My Raspberry Pi adventures have allowed me to interact with a lot of new techies, all very well versed in the hardware department, but lacking when it comes to hands on Linux skills. The Pi’s choice of Linux distro is Debian, chosen probably because of the ARM support but I like to think because it really does hold up the free software ethos more than most (ironic since Pi hasn’t released its firmware code yet!).
So now we’re faced with many techies exposed to Linux and wanting to learn more, but instantly becoming disheartened by the sheer choice of distro’s out there. My advice? Stick with Debian.
Because Debian really is the daddy of many distributions, it’s not only spawned its own child distro’s, but they’ve spawned children too. Ubuntu and BackTrack directly derive from Debian, with LinuxMint and Kubuntu deriving from Ubuntu.
Of course you have a couple of other big players who have spawned their own child distro’s. SuSE has both enterprise\free versions, and Red Hat also having Fedora and CentOS behind it. Adding these two daddy distro’s to your list will give you an almost complete Linux understanding.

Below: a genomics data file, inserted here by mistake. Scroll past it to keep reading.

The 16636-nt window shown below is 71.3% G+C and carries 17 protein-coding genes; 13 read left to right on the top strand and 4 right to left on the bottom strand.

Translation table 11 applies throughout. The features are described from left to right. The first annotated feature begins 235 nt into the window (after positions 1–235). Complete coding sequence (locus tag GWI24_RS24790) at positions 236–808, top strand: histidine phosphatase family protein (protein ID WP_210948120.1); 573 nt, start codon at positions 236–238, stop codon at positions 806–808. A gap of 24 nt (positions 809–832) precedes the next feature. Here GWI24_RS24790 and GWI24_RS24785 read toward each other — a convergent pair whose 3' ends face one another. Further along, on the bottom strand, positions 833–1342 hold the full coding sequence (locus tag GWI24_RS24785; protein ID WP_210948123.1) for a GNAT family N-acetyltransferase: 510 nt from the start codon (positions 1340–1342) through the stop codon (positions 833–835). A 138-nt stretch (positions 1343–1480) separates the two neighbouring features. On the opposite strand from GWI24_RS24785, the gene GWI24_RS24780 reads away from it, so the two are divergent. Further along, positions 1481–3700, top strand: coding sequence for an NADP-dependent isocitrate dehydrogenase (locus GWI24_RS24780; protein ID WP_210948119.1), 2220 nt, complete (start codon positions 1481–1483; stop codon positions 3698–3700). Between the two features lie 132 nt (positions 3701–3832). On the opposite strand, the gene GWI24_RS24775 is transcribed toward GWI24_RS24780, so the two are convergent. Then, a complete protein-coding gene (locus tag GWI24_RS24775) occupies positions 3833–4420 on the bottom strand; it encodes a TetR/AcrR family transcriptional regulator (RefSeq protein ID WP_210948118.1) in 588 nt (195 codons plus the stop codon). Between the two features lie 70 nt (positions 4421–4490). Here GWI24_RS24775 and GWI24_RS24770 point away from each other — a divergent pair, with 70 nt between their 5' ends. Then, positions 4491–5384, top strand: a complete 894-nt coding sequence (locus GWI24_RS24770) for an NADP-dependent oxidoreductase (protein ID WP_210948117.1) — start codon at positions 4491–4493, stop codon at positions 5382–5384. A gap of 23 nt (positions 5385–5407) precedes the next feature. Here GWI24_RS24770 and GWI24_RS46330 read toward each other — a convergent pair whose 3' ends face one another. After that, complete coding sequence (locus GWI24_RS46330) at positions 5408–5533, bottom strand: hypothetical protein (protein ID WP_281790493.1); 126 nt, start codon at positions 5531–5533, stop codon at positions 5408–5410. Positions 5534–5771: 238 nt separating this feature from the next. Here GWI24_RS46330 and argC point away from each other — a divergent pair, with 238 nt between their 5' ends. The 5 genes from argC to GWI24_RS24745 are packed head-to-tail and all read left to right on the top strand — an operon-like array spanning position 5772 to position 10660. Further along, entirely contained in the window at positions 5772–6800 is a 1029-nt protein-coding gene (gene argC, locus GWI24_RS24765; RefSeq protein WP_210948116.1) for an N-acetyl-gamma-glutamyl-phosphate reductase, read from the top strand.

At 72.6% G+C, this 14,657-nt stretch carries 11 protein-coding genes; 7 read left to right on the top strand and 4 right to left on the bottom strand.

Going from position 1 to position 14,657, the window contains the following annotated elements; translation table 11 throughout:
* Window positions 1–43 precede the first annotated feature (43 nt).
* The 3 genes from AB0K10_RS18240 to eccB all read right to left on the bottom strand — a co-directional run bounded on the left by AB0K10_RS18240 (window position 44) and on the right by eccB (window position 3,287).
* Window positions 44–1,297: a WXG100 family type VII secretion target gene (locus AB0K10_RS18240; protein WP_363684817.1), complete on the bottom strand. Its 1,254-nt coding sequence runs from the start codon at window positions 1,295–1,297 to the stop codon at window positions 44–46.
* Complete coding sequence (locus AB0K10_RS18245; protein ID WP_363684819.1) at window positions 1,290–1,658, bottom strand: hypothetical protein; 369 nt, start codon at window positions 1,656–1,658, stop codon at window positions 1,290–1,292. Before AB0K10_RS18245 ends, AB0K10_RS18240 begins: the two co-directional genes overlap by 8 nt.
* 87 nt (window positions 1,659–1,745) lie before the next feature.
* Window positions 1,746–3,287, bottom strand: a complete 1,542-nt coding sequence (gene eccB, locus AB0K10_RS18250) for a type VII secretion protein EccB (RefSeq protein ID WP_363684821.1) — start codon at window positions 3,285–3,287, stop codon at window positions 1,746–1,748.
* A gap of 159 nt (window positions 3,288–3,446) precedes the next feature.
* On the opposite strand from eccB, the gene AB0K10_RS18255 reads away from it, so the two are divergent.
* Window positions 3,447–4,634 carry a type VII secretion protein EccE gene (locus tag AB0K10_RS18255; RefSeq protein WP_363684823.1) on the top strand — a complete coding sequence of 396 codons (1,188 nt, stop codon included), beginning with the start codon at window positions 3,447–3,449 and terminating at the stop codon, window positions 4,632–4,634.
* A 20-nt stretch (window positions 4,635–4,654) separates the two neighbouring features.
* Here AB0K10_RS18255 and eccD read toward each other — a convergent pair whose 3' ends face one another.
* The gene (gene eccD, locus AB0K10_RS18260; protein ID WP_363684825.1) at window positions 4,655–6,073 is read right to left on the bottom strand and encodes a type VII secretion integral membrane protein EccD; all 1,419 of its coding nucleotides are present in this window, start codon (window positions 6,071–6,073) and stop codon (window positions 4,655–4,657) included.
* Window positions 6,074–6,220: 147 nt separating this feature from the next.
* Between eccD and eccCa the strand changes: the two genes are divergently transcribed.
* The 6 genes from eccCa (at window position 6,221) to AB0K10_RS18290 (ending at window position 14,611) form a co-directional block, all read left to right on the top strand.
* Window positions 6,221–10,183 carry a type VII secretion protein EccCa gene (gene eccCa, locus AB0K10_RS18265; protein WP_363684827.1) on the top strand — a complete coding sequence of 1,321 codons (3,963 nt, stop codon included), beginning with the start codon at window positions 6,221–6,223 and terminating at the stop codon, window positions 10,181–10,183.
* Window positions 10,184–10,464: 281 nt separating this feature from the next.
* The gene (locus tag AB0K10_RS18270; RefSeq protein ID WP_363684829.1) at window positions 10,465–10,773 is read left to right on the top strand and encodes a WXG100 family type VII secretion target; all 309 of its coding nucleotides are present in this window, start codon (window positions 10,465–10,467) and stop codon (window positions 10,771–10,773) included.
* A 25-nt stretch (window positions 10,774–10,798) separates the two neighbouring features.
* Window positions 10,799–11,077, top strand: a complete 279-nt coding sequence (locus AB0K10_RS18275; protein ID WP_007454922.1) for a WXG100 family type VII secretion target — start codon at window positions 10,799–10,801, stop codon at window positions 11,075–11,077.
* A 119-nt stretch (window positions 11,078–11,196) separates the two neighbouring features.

There are those specialist distro’s such as FreeBSD which will be a slight learning curve even for most seasons Linux guru’s, but these rarely come up unless absolutely required (or inherited).
So where can you get excellent help when it comes to Debian? Today’s shameless plug is for the great folk over at The Debian Administrators Handbook project (http://debian-handbook.info). Not only have they done a fantastic job of keeping the document up to date with the latest changes in major Debian releases, but the chapters are laid out clearly, with “Back to Basics” sections to remind you of the fundamental Linux lessons you’ve surely forgotten by now.
So if you’re struggling to settle on a distro – Debian is my recommendation, you’ll soon find all the other distributions falling into place.